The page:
They provide natural resources for industry, recreation opportunities, heritage and resource-use values to aboriginal communities and ecosystem services including air and water purification, nutrient cycling and wildlife habitat.
Challenges include the need to plan for complex ecosystem processes over long time horizons, to understand the role and scope of natural disturbances like fire, to manage cumulative effects and to balance competing demands. The development of land, fish or wildlife management plans often spark intense community interest, elevating the need to effectively engage stakeholders and integrate science, traditional knowledge and values in the planning process.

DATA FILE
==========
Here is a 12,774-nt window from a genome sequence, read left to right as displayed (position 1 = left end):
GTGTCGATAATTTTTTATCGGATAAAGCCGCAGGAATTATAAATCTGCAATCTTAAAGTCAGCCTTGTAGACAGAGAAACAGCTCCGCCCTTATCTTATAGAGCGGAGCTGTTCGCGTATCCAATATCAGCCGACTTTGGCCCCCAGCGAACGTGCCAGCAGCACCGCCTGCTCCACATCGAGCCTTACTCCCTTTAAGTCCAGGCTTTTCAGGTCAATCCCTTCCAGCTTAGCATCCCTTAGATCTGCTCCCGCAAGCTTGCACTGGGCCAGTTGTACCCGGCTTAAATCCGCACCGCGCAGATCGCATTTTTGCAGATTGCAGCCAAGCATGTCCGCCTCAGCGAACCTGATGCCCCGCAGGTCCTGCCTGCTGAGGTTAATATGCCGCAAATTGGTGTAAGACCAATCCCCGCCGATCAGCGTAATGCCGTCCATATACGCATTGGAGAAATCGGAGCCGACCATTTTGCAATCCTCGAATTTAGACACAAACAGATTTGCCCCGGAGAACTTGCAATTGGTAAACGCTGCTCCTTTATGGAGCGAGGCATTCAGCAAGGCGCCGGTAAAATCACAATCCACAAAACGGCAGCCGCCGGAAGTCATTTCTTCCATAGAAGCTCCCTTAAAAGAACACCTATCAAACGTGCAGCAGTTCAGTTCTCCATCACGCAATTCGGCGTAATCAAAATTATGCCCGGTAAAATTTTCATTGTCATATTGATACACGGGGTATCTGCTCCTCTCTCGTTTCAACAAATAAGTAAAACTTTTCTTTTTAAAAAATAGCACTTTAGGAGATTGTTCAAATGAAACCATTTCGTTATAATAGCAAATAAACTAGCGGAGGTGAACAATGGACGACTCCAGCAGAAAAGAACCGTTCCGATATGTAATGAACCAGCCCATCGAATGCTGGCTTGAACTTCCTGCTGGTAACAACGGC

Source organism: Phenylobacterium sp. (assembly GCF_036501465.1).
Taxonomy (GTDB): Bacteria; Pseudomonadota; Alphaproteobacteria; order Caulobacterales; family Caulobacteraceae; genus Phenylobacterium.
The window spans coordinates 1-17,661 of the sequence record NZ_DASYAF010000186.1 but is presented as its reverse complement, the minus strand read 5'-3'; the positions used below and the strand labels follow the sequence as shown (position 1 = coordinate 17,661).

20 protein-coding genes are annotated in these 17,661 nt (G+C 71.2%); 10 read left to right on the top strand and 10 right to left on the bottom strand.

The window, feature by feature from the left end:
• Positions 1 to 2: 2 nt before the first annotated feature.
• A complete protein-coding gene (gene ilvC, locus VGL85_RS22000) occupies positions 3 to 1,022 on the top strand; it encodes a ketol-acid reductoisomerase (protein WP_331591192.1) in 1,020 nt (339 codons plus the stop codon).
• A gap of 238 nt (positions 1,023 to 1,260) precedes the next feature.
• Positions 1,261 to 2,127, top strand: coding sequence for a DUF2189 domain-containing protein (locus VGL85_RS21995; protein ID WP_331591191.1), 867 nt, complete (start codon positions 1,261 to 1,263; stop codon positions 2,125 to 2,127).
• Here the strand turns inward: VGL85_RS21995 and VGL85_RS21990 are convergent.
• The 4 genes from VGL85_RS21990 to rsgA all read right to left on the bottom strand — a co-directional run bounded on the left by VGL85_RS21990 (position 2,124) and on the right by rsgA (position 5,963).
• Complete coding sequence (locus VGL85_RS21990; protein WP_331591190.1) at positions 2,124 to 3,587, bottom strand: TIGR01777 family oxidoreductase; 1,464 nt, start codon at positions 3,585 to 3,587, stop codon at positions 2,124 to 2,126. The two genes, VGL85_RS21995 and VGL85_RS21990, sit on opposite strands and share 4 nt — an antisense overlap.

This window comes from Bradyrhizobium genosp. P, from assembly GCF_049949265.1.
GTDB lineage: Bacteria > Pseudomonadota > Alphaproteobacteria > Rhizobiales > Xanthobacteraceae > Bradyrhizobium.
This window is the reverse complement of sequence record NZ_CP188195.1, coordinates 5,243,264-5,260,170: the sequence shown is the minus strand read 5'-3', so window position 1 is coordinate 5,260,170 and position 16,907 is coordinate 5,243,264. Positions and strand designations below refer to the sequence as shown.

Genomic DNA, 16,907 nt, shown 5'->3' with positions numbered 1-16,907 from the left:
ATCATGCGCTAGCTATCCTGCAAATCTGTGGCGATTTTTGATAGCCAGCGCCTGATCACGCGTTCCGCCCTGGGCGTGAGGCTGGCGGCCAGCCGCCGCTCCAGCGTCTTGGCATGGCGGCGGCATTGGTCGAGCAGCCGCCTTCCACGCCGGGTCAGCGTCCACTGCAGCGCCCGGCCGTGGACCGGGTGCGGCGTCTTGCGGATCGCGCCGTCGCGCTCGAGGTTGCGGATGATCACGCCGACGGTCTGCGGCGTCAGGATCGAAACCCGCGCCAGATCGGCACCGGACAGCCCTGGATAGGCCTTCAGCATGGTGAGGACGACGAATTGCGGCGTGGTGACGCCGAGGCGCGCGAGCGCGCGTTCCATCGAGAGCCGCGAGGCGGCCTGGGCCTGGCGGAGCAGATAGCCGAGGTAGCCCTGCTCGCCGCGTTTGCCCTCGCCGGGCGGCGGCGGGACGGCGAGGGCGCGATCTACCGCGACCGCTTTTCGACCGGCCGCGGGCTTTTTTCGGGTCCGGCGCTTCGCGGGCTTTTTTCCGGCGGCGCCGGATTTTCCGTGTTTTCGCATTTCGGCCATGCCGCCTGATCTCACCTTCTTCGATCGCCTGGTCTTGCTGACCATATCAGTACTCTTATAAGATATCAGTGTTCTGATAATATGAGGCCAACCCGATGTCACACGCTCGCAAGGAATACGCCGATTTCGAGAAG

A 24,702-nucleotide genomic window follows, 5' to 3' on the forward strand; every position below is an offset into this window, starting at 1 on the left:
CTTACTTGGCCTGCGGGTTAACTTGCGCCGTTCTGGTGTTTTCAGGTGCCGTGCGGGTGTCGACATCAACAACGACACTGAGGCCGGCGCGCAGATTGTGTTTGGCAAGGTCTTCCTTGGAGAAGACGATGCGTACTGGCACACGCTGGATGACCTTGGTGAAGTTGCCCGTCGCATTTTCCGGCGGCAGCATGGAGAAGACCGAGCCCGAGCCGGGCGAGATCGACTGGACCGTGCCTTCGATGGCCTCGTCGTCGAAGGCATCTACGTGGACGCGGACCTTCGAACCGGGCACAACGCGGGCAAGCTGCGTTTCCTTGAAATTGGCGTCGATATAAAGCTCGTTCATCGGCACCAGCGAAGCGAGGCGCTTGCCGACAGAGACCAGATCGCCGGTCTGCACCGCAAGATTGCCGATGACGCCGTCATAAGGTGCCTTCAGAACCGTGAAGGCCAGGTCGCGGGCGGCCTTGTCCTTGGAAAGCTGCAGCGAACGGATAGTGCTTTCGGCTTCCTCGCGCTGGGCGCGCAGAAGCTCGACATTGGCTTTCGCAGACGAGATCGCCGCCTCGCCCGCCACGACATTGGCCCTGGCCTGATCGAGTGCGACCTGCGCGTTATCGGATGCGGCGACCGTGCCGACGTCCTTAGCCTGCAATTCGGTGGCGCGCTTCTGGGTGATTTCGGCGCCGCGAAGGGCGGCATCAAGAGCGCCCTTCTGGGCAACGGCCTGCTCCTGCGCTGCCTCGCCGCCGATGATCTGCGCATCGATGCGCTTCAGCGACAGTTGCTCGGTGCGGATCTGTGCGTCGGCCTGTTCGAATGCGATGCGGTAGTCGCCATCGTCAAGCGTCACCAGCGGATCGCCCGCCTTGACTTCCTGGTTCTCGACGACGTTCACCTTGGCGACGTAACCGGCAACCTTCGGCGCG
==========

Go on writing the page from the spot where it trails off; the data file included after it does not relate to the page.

We’ve guided clients who need to balance economic, recreational and social interests, protect ecosystems and, in developing countries, provide basic human needs for food and fuel. Our work may involve managing biodiversity, developing recovery plans for specific species, managing multi-objective planning projects that involve endangered species and, more broadly, interpreting legislation and government policy for managing resources and species at risk.